U.S. Genomics Announces Recipient of Outstanding Investigator in Single Molecule Biology Award
News Feb 21, 2006
U.S. Genomics has announced that Dr. James A. Spudich of Stanford University is the recipient of the Company's first annual award for Outstanding Investigator Single Molecule Biology Award.
The award will be presented at the 50th Annual Meeting of the Biophysical Society in Salt Lake City, Utah.
The Biophysical Society Awards Program honors its members by recognizing excellence in biophysics and promoting interaction among life scientists throughout the world.
"Biology happens at the molecular level. Dr. Spudich's research achievements with myosin demonstrate the importance of working at the level of single molecules to discover the basis of fundamental cellular processes," said John J. Canepa, CEO of U.S. Genomics.
"As the pioneer of single molecule biology tools, U.S. Genomics is proud to sponsor an award that recognizes and promotes outstanding contributions in this field. The Biophysical Society Annual Meeting offers a premier venue in which to acknowledge Dr. Spudich's great achievements."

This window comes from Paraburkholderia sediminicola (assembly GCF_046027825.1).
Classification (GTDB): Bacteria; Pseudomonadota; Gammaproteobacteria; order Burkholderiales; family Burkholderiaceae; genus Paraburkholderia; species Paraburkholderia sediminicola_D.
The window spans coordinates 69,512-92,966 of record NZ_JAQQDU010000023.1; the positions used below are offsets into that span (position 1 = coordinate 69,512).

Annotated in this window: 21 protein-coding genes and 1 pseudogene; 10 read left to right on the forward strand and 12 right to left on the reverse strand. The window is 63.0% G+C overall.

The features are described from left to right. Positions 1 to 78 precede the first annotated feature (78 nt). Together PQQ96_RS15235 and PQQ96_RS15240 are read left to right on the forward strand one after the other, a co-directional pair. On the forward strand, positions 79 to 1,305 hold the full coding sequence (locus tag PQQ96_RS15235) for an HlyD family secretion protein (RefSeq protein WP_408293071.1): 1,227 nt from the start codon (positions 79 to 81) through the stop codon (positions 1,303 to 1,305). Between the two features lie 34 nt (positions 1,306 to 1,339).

"The Biophysical Society is pleased to recognize Dr. Spudich's longstanding efforts to further the study of the molecular basis of cell motility through single molecule approaches," said Steven M. Block, President of the Biophysical Society.
"U.S. Genomics' award will encourage future exploration and acknowledge excellence in this advanced area of biophysics research."
Single Gene Change in Gut Bacteria Alters Host MetabolismNews
Scientists have found that deleting a single gene in a particular strain of gut bacteria causes changes in metabolism and reduced weight gain in mice. The research provides an important step towards understanding how the microbiome – the bacteria that live in our body – affects metabolism.READ MORE
Gotta Sample 'Em All! Underwater Pokéball Captures Ocean LifeNews
A new device developed by Wyss Institute reseachers safely traps delicate sea creatures inside a folding polyhedral enclosure and lets them go without harm using a novel, origami-inspired design. The ultimate aim is to allow the sea creatures to be (gently) analyzed in high detail.READ MORE
CRISPR Screening Reveals Sickle Cell Disease TargetNews
A key signaling protein, known as heme-regulated inhibitor (HRI), has been identified as a potential therapeutic target for the development of drugs to treat sickle cell disease, using a CRISPR screening approach.READ MORE
International Conference on Neurooncology and Neurosurgery
Sep 17 - Sep 18, 2018